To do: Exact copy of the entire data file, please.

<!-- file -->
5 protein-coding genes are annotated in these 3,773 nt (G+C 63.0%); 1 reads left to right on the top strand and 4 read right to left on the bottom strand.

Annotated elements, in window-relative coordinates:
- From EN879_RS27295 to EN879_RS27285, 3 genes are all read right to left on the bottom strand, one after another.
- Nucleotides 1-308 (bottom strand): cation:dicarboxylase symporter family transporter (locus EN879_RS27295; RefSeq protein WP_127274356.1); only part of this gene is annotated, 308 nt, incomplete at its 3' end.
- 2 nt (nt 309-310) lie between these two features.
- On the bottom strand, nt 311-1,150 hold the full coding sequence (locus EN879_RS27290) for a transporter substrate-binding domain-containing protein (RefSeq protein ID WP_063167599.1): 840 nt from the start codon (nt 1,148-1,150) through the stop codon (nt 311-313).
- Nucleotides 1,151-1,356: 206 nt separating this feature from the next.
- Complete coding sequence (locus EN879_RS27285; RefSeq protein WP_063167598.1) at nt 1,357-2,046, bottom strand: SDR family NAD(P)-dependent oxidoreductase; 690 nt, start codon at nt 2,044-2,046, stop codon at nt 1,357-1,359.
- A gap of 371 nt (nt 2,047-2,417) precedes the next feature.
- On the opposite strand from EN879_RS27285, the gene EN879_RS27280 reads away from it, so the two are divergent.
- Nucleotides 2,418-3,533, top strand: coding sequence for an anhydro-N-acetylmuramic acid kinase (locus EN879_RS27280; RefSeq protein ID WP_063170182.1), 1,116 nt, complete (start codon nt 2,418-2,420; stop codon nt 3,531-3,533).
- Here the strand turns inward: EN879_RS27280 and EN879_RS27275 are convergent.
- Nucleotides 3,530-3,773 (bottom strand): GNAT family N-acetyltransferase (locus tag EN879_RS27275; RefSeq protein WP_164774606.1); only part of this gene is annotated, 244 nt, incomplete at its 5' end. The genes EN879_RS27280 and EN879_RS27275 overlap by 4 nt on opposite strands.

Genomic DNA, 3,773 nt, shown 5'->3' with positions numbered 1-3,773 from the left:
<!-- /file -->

5 protein-coding genes are annotated in these 3,773 nt (G+C 63.0%); 1 reads left to right on the top strand and 4 read right to left on the bottom strand.

Annotated elements, in window-relative coordinates:
- From EN879_RS27295 to EN879_RS27285, 3 genes are all read right to left on the bottom strand, one after another.
- Nucleotides 1-308 (bottom strand): cation:dicarboxylase symporter family transporter (locus EN879_RS27295; RefSeq protein WP_127274356.1); only part of this gene is annotated, 308 nt, incomplete at its 3' end.
- 2 nt (nt 309-310) lie between these two features.
- On the bottom strand, nt 311-1,150 hold the full coding sequence (locus EN879_RS27290) for a transporter substrate-binding domain-containing protein (RefSeq protein ID WP_063167599.1): 840 nt from the start codon (nt 1,148-1,150) through the stop codon (nt 311-313).
- Nucleotides 1,151-1,356: 206 nt separating this feature from the next.
- Complete coding sequence (locus EN879_RS27285; RefSeq protein WP_063167598.1) at nt 1,357-2,046, bottom strand: SDR family NAD(P)-dependent oxidoreductase; 690 nt, start codon at nt 2,044-2,046, stop codon at nt 1,357-1,359.
- A gap of 371 nt (nt 2,047-2,417) precedes the next feature.
- On the opposite strand from EN879_RS27285, the gene EN879_RS27280 reads away from it, so the two are divergent.
- Nucleotides 2,418-3,533, top strand: coding sequence for an anhydro-N-acetylmuramic acid kinase (locus EN879_RS27280; RefSeq protein ID WP_063170182.1), 1,116 nt, complete (start codon nt 2,418-2,420; stop codon nt 3,531-3,533).
- Here the strand turns inward: EN879_RS27280 and EN879_RS27275 are convergent.
- Nucleotides 3,530-3,773 (bottom strand): GNAT family N-acetyltransferase (locus tag EN879_RS27275; RefSeq protein WP_164774606.1); only part of this gene is annotated, 244 nt, incomplete at its 5' end. The genes EN879_RS27280 and EN879_RS27275 overlap by 4 nt on opposite strands.

Genomic DNA, 3,773 nt, shown 5'->3' with positions numbered 1-3,773 from the left: